The article implies (thought doesn't outright say) that the rows in a table are physically sorted by the clustered index. This is not necessarily true, the order that the rows appear within pages and within the file can differ from the clustered index order. The clustered index enforces a logical sort order and SQL tries as much as possible to make the logical and physical sort order the same when the cluster is created or rebuilt, but it is not guaranteed.
If there is no clustered index, or if it is not unique, then non-clustered index records do have the physical address.
Only if the base table is a heap do the nonclustered index records get the RID (the row identifier). If the table has a clustered index then the nonclustered indexes get the clustering key. If the clustered index is not unique SQL adds a uiniquifier (a 4 byte int) which will also appear in the nonclustered index records.
Putting a Primary Key on a column has the effect of giving it a clustered index.
By default only. It's possible (and in some cases a good idea) to create a nonclustered primary key
When to use an index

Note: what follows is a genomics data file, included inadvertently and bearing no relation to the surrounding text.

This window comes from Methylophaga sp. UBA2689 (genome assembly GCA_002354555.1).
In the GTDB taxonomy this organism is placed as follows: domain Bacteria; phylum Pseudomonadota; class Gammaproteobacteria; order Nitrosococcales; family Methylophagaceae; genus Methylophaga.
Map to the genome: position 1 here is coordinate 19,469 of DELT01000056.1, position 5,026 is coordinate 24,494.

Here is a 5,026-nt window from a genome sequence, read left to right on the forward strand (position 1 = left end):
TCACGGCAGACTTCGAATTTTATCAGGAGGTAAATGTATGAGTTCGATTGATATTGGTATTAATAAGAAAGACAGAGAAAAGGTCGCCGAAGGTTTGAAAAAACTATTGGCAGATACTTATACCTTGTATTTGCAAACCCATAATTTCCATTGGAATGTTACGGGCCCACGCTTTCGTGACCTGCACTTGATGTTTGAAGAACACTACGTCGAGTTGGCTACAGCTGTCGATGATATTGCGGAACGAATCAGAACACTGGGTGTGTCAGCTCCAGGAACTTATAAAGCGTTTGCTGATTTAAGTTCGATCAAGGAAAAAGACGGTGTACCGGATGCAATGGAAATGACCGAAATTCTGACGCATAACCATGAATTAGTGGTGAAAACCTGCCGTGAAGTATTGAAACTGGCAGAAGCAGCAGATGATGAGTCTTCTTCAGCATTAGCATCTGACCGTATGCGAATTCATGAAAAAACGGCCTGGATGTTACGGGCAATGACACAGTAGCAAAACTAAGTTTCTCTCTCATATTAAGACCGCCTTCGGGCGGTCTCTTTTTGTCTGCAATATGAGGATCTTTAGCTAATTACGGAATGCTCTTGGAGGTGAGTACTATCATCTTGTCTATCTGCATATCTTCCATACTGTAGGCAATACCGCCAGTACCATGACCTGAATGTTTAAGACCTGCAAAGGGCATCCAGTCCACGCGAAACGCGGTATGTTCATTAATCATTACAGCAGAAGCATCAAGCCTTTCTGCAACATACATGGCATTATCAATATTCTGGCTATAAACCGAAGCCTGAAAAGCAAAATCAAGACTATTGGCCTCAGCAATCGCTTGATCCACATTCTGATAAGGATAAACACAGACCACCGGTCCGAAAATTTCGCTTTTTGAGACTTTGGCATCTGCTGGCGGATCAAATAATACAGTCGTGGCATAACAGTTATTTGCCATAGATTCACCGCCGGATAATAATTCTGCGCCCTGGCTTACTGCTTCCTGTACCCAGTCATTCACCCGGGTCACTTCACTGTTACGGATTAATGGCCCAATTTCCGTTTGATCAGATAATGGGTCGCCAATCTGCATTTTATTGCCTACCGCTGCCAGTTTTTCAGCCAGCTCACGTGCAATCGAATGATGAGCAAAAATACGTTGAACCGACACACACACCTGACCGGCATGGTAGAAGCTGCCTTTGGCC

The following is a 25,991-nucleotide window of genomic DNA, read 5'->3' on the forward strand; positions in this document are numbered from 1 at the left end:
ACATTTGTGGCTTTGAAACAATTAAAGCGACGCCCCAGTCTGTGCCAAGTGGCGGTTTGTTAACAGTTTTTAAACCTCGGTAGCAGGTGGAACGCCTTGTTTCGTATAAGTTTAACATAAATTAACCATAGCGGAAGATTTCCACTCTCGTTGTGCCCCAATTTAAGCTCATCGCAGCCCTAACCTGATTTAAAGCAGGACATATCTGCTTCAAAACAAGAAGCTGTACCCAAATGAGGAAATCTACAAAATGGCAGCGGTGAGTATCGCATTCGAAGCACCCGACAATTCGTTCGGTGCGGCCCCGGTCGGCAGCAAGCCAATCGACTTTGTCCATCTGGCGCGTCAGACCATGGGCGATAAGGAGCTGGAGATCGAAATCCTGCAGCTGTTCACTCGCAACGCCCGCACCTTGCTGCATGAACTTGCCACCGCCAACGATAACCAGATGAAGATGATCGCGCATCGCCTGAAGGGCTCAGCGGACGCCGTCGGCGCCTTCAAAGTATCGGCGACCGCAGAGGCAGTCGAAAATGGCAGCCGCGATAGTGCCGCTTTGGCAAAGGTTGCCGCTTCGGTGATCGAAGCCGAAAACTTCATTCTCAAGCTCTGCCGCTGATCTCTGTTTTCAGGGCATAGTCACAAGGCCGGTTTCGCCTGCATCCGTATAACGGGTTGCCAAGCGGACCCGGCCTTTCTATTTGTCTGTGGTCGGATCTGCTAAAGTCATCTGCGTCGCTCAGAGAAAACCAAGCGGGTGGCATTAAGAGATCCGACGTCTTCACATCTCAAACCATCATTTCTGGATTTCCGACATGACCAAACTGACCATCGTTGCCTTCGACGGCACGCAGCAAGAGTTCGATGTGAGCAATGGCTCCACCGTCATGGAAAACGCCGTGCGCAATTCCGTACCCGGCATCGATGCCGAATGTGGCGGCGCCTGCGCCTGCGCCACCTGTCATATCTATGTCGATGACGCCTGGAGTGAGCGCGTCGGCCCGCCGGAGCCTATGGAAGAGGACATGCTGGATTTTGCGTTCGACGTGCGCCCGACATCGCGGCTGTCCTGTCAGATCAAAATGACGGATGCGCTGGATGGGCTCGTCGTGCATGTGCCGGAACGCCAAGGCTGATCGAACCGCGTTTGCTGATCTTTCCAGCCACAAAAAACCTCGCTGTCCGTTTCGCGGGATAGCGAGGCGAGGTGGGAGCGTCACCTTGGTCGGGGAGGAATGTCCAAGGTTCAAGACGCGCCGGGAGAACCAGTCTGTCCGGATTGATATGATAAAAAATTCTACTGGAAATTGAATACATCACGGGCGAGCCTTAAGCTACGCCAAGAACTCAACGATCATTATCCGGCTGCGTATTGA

Consider columns that have a UNIQUE constraint. Having an index on the column makes it easier for SQL Server to check whether a new value would not be unique.
No need, because unique constraints are enforced by unique indexes. Hence if you add an index to a column that has a unique constraint you're adding a duplicate index, wasting space and wasting performance.
Look at putting an index on at least one column involved in every JOIN. If you join two tables with 500 rows each, this potentially creates a set of 500 * 500 = 250000 rows - so an index on a JOIN can make a big difference.
It only creates such a large resultset if you're doing a cross join, and indexes won't help that. Indexes are recommended on foreign key columns, but not for the reason given here.
Even if there is an index on a column, the query optimizer won't always use it.
If the index is covering for the query, SQL will use it even if there are only 2 values in a million rows.
The query optimizer is unlikely to use a non-clustered index for a price whose specificity is below 85%.
The figure's closer to 99%, assuming the index in question is not covering.
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